US Youth Soccer’s CEO Skip Gilbert on the New Partnership with MLS and the Resurgence of ODP
Every day, we cover what is happening in our soccer world and share information you need to know to plan ahead in this uncertain time because of the Coronavirus COVID-19 pandemic. Finally, here is great news that was spearheaded before the global moratorium on soccer was ever thought of and paves a brighter future for many youth soccer players across America.
This partnership between MLS and USYS followed two days after the MLS announced “A new era for soccer development in North America” with 65 of the DA’s former academy clubs joining the MLS academies as part of a new elite player development platform “set to transform youth player development in the United States and Canada.” While the MLS player development platform will include more than 8,000 youth soccer players in an elite year-round premier player development environment, it does not solve the problem of scouting talent in a country our size.
This is where US Youth Soccer, the largest youth sports organization in the country, fits so well into the broad plans of growing the American soccer game.
“US Youth Soccer has thousands of boots on the ground to help everyone fulfill their dream,” said Fred Lipka, Technical director of player development in a United Soccer Coaches Zoom session last week. Hosted by Dean Linke, this Zoom session featured Lipka and United Soccer Coaches Director of Coaching Education Ian Barker on the “Future of MLS in the Global US Soccer Landscape.”
With 55 State soccer associations all across the USA, US Youth Soccer can provide meaningful access to millions of youth soccer players.
“We have a national scale of youth soccer players — from nearly every community in the country,” said US Youth Soccer CEO Skip Gilbert. “With 3 million families in 55 State Associations, we have a footprint of youth soccer players that is unmatched.”
“This partnership is in the best interest of American Players.”Skip Gilbert, CEO US Youth Soccer
“The youth sports landscape is fractured,” said Gilbert who hopes the partnership with MLS can breakdown the great divides between youth soccer organizations — for the good of the player. “I want to give every kid an equal opportunity to succeed on and off the field.”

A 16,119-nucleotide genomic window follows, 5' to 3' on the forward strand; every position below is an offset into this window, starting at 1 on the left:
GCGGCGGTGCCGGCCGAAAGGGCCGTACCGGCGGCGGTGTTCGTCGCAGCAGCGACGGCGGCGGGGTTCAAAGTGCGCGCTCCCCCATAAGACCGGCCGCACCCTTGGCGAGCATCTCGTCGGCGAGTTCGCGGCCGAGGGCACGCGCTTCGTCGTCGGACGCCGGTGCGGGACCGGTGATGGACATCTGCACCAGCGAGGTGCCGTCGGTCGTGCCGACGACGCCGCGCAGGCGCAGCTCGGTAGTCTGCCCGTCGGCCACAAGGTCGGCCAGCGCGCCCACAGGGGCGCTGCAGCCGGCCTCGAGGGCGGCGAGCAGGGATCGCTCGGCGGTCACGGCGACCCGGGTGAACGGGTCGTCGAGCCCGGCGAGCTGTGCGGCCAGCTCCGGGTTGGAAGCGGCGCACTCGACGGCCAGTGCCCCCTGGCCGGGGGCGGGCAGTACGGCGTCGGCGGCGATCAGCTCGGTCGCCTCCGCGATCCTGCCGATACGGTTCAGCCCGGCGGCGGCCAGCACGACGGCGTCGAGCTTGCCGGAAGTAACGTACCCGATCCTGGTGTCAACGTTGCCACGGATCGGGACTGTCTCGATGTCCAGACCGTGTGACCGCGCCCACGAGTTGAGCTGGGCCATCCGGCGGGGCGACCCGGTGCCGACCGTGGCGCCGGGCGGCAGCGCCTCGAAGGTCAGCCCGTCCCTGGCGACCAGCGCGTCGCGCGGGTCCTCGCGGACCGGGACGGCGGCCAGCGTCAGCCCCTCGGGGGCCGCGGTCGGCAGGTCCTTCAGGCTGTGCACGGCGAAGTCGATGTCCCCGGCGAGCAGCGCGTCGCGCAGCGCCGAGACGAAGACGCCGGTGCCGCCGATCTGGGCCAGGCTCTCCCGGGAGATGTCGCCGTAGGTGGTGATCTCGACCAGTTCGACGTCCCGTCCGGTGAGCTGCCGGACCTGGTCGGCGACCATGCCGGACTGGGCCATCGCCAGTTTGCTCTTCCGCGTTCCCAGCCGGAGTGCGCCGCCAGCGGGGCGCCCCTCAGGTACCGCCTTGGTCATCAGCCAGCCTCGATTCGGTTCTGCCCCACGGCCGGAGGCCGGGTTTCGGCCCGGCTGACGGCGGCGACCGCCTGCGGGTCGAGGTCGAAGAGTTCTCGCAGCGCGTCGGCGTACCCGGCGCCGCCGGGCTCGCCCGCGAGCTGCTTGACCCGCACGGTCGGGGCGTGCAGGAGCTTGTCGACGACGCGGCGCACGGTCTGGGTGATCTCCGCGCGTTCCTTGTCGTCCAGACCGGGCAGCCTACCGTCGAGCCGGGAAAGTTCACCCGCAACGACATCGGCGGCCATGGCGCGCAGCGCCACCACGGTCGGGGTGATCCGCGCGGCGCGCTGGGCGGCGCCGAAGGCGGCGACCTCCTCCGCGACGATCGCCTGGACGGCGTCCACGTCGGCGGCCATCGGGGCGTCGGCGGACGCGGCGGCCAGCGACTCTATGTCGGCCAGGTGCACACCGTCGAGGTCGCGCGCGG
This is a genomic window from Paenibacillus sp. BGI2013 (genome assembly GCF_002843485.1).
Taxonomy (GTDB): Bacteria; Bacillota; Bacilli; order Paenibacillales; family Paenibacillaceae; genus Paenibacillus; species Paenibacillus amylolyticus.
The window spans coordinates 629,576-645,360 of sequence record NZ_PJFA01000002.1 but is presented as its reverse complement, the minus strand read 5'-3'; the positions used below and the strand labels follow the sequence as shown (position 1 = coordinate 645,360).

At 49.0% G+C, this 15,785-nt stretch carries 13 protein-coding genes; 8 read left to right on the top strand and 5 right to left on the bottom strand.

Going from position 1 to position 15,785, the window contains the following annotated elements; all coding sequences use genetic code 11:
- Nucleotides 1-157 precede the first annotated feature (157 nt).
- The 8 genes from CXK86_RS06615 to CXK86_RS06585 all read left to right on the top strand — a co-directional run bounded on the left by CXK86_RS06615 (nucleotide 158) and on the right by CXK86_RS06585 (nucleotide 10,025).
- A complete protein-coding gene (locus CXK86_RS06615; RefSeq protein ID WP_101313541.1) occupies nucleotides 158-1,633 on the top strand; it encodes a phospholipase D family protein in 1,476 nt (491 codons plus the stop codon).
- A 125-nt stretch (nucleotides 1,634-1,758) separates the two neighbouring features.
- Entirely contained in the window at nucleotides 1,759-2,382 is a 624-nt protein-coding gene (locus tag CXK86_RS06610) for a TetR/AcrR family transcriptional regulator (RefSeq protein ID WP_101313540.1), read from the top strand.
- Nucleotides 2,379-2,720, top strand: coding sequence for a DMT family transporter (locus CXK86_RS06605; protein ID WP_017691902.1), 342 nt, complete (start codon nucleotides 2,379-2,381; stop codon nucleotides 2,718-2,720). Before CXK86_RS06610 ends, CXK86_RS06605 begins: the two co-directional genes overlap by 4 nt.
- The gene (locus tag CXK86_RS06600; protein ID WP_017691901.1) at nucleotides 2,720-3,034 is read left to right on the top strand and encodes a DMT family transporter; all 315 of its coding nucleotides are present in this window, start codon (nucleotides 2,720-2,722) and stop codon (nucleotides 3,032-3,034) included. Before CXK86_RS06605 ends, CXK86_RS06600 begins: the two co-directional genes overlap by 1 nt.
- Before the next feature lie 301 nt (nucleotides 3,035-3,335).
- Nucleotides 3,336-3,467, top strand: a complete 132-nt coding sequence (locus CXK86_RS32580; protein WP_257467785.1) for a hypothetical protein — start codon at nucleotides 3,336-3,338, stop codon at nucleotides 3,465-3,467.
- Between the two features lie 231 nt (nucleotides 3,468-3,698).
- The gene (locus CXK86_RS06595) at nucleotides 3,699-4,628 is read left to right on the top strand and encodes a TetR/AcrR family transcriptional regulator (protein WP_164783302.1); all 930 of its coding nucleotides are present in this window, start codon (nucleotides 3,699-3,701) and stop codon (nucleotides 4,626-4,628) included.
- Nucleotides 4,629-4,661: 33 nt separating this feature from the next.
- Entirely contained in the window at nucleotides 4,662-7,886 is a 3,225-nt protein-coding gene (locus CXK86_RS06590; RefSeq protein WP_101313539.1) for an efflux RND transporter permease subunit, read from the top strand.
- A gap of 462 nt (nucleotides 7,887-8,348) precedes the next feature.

MLS and US Youth Soccer will collaborate on:
- enhancements in player identification and monitoring
- coaching and scouting education for parents, coaches, and volunteers
- regional competitions
- fan engagement
“Our goal is to ensure that every youth soccer player throughout the country has the ability to reach his or her highest potential,” said Lipka who sees USYS as a valuable ally in achieving this goal.
“I hope that soccer in general will be stronger at the end of this period than when we began.”Fred Lipka, MLS Technical Director of Player Development
“We need to improve scouting,” said Lipka. “We need to give a chance to every single kid to join a pathway — as we make soccer the preeminent sport in the country and grow the game.”
One of the most important outcomes of this new partnership is eliminating some of the financial barriers which have kept talented young players from participating and being scouted.
“USYS’ partnership with MLS is so crucial because it provides a clear pathway.”Skip Gilbert, CEO US Youth Soccer
Is the pathway specifically US Youth Soccer Olympic Development Program (ODP)?
Kicked off in1977, ODP was created as a scouting program to identify a pool of players in each age group from which a National Team would be selected for international competition. The program lost its sparkle due to the varied costs around the country and the inability to provide consistent high-level player development as training sessions were few and far apart. When the U.S. Soccer Development Academy stepped in, the ODP program became relegated to a second-class status and withered until recently when strong leadership on a national level started to bring back the program’s luster.
With an unparalleled reach, a network of coaches around the country hungry to contribute to player identification, and this new MLS partnership which promises to reduce some of the financial barriers to entry, this is the time for a resurgence of ODP.
ODP in 2020 has a brighter future than ever.
“I want people to remember ODP the way it was in the 80s and 90s when America’s top talent was identified in ODP player pools,” said Gilbert.
“Tab Ramos, the head coach of the Houston Dynamo played in ODP. John Harkes who coaches in the USL also was in ODP as well as Christie Pearce Rampone, Carli Lloyd, John Harkes and Tobin Heath — just to name a few,” said Gilbert who credits his time in ODP helping his collegiate soccer career.
The conversation between USYS and the MLS began over a year ago and Skip gracefully gives his staff the credit for spearheading this partnership and establishing this partnership. “It was really a collaborative effort,” added Gilbert. “Combining MLS with the oldest and largest youth soccer organization to create a new pathway just makes sense.”
The memorandum of understanding (MOU) between the MLS and US Youth Soccer, which described the broad outlines of the agreement between the two parties, sat on the desk with the signing delayed because of the Coronavirus COVID-19 pandemic.